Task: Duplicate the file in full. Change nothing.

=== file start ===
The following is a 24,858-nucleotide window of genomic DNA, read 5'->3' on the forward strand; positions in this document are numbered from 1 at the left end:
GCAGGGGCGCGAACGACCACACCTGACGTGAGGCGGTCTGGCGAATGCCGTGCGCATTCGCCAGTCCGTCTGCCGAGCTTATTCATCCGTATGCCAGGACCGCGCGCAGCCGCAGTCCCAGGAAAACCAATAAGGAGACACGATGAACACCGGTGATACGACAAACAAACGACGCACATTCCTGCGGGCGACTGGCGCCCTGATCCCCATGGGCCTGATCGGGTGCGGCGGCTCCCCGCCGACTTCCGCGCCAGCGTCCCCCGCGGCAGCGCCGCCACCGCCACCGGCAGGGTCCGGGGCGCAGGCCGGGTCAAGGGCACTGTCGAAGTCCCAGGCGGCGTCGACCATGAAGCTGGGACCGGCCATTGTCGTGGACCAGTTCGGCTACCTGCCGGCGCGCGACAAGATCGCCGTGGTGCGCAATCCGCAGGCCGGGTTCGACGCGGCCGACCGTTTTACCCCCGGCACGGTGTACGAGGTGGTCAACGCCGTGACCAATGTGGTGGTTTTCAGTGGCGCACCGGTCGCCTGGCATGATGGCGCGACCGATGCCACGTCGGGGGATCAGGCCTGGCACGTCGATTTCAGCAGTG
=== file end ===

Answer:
The following is a 24,858-nucleotide window of genomic DNA, read 5'->3' on the forward strand; positions in this document are numbered from 1 at the left end:
GCAGGGGCGCGAACGACCACACCTGACGTGAGGCGGTCTGGCGAATGCCGTGCGCATTCGCCAGTCCGTCTGCCGAGCTTATTCATCCGTATGCCAGGACCGCGCGCAGCCGCAGTCCCAGGAAAACCAATAAGGAGACACGATGAACACCGGTGATACGACAAACAAACGACGCACATTCCTGCGGGCGACTGGCGCCCTGATCCCCATGGGCCTGATCGGGTGCGGCGGCTCCCCGCCGACTTCCGCGCCAGCGTCCCCCGCGGCAGCGCCGCCACCGCCACCGGCAGGGTCCGGGGCGCAGGCCGGGTCAAGGGCACTGTCGAAGTCCCAGGCGGCGTCGACCATGAAGCTGGGACCGGCCATTGTCGTGGACCAGTTCGGCTACCTGCCGGCGCGCGACAAGATCGCCGTGGTGCGCAATCCGCAGGCCGGGTTCGACGCGGCCGACCGTTTTACCCCCGGCACGGTGTACGAGGTGGTCAACGCCGTGACCAATGTGGTGGTTTTCAGTGGCGCACCGGTCGCCTGGCATGATGGCGCGACCGATGCCACGTCGGGGGATCAGGCCTGGCACGTCGATTTCAGCAGTG